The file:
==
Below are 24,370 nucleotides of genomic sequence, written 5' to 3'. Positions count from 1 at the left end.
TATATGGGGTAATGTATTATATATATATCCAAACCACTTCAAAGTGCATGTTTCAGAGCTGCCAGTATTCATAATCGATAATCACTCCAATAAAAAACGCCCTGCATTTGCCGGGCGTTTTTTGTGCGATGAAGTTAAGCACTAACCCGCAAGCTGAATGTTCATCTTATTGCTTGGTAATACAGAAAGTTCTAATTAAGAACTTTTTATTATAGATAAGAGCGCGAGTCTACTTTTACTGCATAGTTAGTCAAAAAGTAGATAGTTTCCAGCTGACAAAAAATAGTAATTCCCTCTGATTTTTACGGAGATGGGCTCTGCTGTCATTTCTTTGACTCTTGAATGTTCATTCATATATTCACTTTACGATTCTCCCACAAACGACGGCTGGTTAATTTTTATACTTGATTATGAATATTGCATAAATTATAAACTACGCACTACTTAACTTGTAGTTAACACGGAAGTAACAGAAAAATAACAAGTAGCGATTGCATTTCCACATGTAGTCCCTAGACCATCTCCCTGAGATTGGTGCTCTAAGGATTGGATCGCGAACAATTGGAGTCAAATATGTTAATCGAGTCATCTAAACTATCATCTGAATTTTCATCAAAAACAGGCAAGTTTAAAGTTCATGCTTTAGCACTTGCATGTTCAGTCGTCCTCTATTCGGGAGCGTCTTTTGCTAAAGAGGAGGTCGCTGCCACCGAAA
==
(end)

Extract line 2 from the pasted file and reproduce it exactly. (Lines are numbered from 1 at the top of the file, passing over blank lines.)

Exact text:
TATATGGGGTAATGTATTATATATATATCCAAACCACTTCAAAGTGCATGTTTCAGAGCTGCCAGTATTCATAATCGATAATCACTCCAATAAAAAACGCCCTGCATTTGCCGGGCGTTTTTTGTGCGATGAAGTTAAGCACTAACCCGCAAGCTGAATGTTCATCTTATTGCTTGGTAATACAGAAAGTTCTAATTAAGAACTTTTTATTATAGATAAGAGCGCGAGTCTACTTTTACTGCATAGTTAGTCAAAAAGTAGATAGTTTCCAGCTGACAAAAAATAGTAATTCCCTCTGATTTTTACGGAGATGGGCTCTGCTGTCATTTCTTTGACTCTTGAATGTTCATTCATATATTCACTTTACGATTCTCCCACAAACGACGGCTGGTTAATTTTTATACTTGATTATGAATATTGCATAAATTATAAACTACGCACTACTTAACTTGTAGTTAACACGGAAGTAACAGAAAAATAACAAGTAGCGATTGCATTTCCACATGTAGTCCCTAGACCATCTCCCTGAGATTGGTGCTCTAAGGATTGGATCGCGAACAATTGGAGTCAAATATGTTAATCGAGTCATCTAAACTATCATCTGAATTTTCATCAAAAACAGGCAAGTTTAAAGTTCATGCTTTAGCACTTGCATGTTCAGTCGTCCTCTATTCGGGAGCGTCTTTTGCTAAAGAGGAGGTCGCTGCCACCGAAA